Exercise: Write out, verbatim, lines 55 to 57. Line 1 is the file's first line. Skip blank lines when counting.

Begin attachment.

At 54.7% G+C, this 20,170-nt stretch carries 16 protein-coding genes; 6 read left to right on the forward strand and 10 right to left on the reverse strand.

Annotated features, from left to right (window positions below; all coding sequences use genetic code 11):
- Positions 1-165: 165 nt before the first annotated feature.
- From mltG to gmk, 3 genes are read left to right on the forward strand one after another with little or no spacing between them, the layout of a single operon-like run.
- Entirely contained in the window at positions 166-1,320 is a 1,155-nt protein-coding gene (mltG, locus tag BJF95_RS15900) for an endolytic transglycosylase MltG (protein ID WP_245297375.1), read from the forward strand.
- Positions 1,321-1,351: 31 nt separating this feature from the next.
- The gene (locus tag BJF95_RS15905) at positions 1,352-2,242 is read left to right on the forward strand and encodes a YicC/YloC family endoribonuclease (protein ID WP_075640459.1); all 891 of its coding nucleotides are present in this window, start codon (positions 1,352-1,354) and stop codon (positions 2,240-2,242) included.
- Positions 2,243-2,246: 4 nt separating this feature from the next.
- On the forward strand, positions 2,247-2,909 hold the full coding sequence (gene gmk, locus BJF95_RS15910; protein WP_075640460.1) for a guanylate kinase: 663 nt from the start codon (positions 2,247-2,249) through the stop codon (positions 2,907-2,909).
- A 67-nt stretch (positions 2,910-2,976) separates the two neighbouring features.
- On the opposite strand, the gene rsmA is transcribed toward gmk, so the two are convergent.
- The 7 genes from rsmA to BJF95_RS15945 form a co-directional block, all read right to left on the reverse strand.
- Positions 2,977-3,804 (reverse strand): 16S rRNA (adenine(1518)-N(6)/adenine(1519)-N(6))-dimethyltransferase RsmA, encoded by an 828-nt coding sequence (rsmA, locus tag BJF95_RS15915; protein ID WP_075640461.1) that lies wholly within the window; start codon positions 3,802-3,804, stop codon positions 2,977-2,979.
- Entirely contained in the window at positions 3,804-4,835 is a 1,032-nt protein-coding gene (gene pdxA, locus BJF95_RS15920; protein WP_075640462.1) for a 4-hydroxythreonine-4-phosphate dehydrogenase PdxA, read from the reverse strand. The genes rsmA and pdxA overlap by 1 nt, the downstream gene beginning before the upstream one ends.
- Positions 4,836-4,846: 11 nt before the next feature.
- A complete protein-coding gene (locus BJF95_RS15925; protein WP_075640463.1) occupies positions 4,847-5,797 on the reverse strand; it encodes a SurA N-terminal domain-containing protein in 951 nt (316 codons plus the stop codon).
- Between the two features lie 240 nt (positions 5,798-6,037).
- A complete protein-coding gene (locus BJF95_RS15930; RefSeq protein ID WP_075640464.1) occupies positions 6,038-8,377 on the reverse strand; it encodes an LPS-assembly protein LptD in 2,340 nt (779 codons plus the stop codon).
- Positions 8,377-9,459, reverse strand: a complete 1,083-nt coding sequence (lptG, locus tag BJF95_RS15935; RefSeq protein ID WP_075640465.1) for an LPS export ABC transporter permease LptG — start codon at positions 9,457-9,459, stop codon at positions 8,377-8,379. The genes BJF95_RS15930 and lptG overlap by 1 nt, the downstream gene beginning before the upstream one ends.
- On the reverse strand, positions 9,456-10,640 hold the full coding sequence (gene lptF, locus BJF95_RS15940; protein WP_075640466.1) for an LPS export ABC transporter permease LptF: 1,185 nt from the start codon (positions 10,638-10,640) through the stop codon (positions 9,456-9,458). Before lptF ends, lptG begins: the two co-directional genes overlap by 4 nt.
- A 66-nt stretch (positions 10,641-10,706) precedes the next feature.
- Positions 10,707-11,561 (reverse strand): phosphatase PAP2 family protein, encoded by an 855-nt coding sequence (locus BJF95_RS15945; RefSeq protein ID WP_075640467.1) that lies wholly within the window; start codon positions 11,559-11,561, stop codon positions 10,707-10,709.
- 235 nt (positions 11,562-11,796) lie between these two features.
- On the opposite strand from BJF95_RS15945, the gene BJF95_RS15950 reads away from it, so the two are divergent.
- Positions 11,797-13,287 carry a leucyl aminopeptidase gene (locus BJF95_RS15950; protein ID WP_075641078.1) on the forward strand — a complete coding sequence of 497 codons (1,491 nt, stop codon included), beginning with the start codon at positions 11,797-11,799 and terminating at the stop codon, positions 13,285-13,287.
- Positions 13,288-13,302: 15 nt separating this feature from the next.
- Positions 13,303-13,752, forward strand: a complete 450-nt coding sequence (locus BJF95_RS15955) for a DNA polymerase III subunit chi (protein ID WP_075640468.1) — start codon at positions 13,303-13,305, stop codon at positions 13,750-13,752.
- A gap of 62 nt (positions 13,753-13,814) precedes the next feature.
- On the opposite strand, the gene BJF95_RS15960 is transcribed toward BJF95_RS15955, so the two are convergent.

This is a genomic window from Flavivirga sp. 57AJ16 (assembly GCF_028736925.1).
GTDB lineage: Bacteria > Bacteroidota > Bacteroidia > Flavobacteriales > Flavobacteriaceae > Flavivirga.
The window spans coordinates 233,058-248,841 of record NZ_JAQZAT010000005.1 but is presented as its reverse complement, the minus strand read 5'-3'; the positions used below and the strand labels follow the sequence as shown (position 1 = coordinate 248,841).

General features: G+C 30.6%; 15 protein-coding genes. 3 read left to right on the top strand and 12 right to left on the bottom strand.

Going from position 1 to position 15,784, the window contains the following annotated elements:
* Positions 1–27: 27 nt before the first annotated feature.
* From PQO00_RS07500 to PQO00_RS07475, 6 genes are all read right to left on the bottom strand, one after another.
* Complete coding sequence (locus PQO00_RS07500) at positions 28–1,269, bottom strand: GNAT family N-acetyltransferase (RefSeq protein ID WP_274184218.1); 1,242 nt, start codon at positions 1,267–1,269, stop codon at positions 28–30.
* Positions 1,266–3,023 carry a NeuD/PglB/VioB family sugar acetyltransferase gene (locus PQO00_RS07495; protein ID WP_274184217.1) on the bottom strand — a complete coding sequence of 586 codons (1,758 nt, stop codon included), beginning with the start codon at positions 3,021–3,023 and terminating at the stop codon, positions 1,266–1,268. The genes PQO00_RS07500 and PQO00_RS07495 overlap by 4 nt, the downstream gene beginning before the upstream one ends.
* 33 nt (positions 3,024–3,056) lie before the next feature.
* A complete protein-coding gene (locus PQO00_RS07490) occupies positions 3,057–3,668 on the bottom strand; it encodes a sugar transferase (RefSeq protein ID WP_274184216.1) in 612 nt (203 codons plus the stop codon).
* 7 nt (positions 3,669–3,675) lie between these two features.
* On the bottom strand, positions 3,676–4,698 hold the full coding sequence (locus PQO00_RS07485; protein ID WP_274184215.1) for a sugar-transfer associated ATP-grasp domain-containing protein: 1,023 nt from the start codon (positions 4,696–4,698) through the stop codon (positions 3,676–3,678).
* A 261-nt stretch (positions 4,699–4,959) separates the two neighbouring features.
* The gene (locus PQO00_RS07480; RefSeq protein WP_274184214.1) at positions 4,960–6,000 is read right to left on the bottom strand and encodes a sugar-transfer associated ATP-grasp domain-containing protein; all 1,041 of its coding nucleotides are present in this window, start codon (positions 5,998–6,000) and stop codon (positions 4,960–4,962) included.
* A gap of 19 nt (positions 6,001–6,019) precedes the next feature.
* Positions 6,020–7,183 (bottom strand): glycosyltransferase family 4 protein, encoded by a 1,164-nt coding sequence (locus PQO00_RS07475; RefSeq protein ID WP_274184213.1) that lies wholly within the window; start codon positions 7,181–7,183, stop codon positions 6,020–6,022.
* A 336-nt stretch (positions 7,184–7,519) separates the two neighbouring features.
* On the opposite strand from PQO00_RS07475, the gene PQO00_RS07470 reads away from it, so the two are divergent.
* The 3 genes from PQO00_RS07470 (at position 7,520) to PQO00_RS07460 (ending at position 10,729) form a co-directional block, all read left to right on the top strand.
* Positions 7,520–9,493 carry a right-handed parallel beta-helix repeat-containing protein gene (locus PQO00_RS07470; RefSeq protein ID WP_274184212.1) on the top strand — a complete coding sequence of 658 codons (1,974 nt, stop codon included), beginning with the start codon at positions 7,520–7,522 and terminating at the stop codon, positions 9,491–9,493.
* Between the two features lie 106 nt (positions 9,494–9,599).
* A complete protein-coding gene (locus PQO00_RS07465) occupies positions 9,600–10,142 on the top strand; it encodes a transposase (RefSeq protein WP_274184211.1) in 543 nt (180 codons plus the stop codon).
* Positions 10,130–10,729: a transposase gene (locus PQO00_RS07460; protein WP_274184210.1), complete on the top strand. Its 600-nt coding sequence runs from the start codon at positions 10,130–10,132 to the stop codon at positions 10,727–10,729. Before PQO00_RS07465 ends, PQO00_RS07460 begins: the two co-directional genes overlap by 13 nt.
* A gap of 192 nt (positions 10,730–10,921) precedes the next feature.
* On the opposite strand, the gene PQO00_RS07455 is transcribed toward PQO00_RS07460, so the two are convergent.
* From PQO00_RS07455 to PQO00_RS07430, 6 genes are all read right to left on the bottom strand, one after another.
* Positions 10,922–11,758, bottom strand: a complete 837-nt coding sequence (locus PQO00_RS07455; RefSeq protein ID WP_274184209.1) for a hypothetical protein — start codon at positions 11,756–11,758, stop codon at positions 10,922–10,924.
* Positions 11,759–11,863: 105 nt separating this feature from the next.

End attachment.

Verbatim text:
* On the opposite strand, the gene PQO00_RS07455 is transcribed toward PQO00_RS07460, so the two are convergent.
* From PQO00_RS07455 to PQO00_RS07430, 6 genes are all read right to left on the bottom strand, one after another.
* Positions 10,922–11,758, bottom strand: a complete 837-nt coding sequence (locus PQO00_RS07455; RefSeq protein ID WP_274184209.1) for a hypothetical protein — start codon at positions 11,756–11,758, stop codon at positions 10,922–10,924.